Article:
Extending the Reach of Early Intervention Training for Practitioners: A Preliminary Investigation of an Online Curriculum for Teaching Behavioral Intervention Knowledge in Autism to Families and Service Providers

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Abstract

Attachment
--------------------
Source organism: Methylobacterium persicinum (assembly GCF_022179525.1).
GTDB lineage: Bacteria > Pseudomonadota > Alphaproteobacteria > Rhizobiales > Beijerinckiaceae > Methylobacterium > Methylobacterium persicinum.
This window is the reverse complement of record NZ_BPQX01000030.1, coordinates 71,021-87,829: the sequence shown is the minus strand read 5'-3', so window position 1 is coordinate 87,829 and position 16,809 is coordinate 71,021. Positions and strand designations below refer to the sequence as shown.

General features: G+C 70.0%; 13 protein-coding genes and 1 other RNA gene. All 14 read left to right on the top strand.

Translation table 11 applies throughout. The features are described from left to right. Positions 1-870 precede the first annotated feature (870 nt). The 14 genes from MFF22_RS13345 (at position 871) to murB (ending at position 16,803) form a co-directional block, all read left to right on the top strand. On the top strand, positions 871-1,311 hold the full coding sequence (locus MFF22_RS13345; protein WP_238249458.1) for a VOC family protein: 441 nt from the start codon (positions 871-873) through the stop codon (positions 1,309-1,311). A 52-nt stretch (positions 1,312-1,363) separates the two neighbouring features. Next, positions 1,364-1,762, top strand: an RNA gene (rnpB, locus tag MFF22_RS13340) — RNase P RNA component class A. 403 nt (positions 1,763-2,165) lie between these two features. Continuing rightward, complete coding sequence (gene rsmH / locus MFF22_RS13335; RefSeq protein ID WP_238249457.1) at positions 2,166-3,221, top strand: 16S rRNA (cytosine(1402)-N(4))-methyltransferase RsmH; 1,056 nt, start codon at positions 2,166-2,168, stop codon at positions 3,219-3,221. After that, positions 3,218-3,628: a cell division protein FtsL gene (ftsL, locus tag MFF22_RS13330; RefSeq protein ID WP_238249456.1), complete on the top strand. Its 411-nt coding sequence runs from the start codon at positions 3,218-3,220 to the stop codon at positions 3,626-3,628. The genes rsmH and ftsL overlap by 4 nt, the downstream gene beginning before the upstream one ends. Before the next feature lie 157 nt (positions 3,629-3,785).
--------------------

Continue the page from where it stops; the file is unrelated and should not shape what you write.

Early behavioral intervention (BI), based on the methods of applied behavior analysis, has the strongest and most consistent scientific support as a means of teaching skills to young children with autism spectrum disorder and reducing their restricted and maladaptive behavior. Although individual applied behavior analysis (ABA)-based treatment plans are usually developed, designed, and supervised by a senior-level clinician, they are most often implemented by a practitioner, such as a parent, direct service provider, aide, or an early childhood professional from a related discipline. Unfortunately, few practitioner-orientated training programs are available to geographically disparate persons. Online distance-learning education offers a potential solution to this problem. Fifty-one individuals participated in an initial study of a short, 3-module online course. The results showed a highly statistically significant difference between the mean pretest and posttest scores. The outcomes suggest the feasibility and user satisfaction of teaching BI knowledge acquisition online and thus bolster confidence that future, larger-scale curricula aimed at teaching BI in a distance-learning format is warranted.

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